Amid the concerns and chaos since Russia's invasion of Ukraine, rescue efforts for the country's estimated two million handicapped people have been hampered.
"Just imagine if you're a quadriplegic like me -- I can't use my hands; I'm in a wheelchair," Joni & Friends founder Joni Eareckson Tada recently posed to the Christian Broadcasting Network (CBN). "If you were on the seventh floor of an apartment building, and you were in Mariupol being bombed, and there were rocket strikes -- it's not like you can jump out of bed, grab a few things, rush out the front door, and make a dash for the border. You can't do that."
So while many remain stuck in a frightening situation, Tada's organization has been working with its in-country partner, a person only identified as Galyna.
"Galyna and our teams have been out searching for these people, even in the most dangerous eastern parts of Ukraine, to rescue them and get them across the border to safe haven," Tada detailed. "We've evacuated over 300 people with disabilities thus far and caregivers, and we're still active; believe me."
She also told CBN construction on a Joni's House, "a place where people living with disability find hope in Jesus, wholistic care, and a valued role in their community," was ready to start in Ukraine at the time of the invasion, but all of the materials meant for the center have been reallocated and redirected for homes and care facilities to protect the elderly with disabilities.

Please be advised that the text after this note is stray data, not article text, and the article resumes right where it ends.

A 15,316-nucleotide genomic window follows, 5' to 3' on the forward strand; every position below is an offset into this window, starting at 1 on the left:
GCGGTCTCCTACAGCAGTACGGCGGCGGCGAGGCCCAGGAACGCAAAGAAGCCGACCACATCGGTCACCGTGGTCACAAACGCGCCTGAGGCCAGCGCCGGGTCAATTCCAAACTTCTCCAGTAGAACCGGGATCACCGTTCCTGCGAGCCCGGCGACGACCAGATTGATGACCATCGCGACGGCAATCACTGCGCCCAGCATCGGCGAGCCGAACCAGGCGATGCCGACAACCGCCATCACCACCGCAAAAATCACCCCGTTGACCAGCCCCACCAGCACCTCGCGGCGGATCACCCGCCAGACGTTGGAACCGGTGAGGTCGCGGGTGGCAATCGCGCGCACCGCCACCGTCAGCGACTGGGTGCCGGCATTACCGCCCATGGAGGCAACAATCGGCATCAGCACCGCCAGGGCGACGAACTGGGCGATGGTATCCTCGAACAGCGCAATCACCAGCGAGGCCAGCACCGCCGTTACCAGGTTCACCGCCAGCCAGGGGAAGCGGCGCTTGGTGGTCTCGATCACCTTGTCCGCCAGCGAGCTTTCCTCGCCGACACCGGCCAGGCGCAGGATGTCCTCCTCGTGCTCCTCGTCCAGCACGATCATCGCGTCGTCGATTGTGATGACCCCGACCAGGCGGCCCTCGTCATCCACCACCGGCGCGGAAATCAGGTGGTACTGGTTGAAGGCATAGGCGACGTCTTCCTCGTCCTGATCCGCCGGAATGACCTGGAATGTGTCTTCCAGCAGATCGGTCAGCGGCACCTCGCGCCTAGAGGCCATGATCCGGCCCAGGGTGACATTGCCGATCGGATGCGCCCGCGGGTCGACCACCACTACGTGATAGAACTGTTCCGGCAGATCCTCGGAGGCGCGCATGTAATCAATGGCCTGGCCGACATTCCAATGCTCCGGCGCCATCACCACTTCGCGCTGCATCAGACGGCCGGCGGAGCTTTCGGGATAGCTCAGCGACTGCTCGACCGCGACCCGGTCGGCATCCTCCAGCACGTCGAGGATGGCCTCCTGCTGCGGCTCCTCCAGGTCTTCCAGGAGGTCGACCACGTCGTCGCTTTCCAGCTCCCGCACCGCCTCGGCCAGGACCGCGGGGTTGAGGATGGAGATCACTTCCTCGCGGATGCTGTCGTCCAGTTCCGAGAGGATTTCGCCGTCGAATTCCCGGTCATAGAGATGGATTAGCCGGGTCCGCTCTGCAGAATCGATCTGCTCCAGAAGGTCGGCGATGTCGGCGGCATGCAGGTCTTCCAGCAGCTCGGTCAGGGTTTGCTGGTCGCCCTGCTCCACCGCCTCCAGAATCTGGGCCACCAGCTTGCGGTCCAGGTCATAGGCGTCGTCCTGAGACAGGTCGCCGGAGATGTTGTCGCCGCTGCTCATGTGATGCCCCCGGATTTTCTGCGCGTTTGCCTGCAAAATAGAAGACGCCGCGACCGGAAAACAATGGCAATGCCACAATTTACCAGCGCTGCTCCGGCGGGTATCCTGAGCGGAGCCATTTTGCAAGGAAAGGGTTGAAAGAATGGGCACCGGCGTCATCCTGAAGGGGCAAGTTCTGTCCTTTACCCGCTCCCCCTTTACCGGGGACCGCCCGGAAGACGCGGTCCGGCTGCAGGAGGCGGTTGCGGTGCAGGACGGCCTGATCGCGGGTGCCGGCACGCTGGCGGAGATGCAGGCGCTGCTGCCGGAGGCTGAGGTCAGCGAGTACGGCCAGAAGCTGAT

Meanwhile, Samaritan's Purse, the disaster relief ministry, has helped more than 25,000 people in Ukraine and surrounding countries since the first plane load of personnel and supplies landed there March 4.
AFN has reported that the ministry set up an emergency field hospital on the outskirts of Lviv, Ukraine. The first patients were seen March 14.
A medical clinic has now been set up at a train station in the city, too.